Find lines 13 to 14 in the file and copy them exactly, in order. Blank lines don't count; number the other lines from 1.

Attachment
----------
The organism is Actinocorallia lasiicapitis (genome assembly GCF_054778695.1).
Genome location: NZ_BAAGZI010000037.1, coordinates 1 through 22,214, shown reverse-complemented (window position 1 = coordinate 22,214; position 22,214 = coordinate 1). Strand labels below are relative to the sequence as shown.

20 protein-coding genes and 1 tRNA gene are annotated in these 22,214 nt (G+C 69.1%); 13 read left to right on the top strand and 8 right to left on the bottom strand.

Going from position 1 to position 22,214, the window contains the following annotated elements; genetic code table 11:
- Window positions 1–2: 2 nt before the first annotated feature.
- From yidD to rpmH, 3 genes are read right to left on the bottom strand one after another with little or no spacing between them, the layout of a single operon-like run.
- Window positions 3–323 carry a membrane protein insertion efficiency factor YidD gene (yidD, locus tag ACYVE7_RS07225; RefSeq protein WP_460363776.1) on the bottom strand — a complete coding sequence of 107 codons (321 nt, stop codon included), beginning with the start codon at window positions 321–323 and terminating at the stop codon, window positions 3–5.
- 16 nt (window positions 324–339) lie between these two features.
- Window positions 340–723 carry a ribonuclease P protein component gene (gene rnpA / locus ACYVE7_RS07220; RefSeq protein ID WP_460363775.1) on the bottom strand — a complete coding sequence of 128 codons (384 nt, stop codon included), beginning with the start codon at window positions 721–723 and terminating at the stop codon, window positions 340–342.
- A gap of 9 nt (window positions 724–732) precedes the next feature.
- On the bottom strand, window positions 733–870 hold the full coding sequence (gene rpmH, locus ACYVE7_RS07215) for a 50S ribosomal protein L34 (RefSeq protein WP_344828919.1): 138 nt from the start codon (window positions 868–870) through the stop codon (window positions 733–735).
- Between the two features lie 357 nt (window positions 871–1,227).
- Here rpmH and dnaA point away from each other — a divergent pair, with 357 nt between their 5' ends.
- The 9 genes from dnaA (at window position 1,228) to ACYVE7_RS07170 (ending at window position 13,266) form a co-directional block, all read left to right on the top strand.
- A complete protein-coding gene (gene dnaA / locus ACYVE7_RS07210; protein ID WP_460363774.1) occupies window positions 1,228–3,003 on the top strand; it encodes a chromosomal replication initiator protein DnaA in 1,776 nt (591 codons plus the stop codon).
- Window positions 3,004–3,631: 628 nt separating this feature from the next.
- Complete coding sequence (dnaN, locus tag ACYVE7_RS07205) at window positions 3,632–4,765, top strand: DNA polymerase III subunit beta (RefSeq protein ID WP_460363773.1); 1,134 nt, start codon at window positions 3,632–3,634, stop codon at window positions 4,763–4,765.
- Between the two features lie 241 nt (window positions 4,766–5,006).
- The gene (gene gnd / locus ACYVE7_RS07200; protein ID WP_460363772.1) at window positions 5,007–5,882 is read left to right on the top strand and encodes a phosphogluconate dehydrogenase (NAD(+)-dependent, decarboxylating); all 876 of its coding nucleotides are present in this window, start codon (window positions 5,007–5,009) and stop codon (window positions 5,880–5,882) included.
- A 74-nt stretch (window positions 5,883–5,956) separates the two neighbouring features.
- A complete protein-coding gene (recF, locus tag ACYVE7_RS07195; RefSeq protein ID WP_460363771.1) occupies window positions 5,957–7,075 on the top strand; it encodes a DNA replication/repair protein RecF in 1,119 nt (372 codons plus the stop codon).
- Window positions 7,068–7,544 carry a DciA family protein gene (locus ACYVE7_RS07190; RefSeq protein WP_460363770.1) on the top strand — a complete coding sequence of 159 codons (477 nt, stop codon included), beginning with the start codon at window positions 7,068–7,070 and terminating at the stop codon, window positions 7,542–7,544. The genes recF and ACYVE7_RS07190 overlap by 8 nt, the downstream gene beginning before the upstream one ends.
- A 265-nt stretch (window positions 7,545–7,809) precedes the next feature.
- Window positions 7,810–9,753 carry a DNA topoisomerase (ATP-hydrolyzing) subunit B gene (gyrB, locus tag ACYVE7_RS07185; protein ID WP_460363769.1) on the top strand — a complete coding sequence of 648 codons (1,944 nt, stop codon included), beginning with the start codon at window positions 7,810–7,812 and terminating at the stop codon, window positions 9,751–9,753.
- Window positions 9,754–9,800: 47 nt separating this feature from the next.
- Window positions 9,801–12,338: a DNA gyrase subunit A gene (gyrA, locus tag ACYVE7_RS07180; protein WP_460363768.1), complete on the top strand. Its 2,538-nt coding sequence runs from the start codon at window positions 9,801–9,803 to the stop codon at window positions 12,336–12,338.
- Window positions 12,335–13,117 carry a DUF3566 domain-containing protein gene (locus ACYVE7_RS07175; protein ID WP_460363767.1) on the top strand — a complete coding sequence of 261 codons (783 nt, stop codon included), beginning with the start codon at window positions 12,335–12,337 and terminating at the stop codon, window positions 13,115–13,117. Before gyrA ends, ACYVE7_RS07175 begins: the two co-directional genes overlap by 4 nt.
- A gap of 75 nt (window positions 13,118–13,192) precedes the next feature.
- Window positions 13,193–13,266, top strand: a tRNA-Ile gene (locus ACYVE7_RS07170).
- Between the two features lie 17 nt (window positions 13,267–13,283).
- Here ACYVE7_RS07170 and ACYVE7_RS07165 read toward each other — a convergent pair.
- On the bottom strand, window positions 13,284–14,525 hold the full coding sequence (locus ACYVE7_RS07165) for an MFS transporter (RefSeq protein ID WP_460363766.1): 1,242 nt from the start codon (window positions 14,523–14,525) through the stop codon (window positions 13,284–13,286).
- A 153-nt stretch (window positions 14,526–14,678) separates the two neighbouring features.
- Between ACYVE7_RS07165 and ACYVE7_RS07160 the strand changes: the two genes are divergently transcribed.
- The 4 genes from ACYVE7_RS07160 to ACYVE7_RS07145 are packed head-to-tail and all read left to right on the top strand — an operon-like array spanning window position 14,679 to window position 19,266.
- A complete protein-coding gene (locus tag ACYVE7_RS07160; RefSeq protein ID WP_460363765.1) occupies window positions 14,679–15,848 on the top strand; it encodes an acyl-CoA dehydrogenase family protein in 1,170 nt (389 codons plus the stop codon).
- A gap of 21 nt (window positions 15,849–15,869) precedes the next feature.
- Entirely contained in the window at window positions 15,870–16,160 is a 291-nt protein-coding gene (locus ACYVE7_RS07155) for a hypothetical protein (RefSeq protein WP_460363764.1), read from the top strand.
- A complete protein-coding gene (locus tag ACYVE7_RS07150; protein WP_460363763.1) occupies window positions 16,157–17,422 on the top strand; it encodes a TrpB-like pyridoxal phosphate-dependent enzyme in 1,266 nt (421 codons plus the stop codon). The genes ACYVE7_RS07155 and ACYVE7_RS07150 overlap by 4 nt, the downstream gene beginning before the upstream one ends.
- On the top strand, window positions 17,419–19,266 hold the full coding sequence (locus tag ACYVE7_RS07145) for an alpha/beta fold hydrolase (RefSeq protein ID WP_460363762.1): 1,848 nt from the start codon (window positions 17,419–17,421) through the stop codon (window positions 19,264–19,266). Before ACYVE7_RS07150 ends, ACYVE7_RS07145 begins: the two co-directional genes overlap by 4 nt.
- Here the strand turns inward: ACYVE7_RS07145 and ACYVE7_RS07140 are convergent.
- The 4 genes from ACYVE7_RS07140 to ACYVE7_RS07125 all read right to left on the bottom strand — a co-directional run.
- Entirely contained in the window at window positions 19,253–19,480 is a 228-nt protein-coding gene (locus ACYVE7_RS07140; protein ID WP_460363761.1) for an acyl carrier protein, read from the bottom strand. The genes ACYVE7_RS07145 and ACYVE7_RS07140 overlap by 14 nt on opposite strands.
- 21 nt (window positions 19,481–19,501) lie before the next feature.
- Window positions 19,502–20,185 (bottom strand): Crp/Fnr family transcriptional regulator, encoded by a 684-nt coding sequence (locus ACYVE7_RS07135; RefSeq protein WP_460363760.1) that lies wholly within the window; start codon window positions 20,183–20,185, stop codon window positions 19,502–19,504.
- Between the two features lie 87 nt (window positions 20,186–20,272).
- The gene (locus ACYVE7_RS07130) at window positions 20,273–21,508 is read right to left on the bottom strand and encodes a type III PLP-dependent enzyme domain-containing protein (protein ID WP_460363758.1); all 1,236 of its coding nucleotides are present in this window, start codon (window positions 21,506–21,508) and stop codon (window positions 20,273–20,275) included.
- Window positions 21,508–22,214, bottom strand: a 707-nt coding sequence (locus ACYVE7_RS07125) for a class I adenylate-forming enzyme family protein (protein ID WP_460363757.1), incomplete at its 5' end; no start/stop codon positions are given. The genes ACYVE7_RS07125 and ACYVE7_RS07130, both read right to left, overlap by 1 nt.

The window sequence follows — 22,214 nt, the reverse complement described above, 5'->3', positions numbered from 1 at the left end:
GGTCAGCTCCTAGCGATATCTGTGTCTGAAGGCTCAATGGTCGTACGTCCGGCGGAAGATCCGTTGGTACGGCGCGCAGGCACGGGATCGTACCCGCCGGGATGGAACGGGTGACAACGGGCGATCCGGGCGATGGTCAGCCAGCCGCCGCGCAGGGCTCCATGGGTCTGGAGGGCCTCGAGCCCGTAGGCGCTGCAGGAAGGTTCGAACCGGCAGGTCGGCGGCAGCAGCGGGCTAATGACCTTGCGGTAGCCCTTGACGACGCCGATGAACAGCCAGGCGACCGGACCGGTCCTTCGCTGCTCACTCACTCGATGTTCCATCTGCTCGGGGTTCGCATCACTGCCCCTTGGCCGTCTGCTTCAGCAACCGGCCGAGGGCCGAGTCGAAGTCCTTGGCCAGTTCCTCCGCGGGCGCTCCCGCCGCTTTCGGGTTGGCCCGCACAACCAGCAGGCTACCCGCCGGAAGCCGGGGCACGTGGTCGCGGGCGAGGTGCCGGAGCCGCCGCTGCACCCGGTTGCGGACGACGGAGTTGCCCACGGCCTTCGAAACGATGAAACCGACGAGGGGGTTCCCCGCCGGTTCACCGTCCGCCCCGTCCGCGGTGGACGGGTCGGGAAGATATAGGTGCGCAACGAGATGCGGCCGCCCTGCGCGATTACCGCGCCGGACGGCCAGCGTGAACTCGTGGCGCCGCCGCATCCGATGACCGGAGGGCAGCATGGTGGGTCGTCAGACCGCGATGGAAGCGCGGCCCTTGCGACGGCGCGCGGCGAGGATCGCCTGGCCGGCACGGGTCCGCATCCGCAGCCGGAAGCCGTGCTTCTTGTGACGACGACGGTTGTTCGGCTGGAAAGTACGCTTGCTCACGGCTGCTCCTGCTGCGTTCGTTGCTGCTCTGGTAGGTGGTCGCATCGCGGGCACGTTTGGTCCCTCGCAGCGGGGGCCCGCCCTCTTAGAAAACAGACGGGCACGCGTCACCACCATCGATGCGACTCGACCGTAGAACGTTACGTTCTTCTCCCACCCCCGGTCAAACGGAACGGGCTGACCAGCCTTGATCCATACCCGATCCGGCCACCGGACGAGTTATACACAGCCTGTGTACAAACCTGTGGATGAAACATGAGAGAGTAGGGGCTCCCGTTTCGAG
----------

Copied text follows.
- Here rpmH and dnaA point away from each other — a divergent pair, with 357 nt between their 5' ends.
- The 9 genes from dnaA (at window position 1,228) to ACYVE7_RS07170 (ending at window position 13,266) form a co-directional block, all read left to right on the top strand.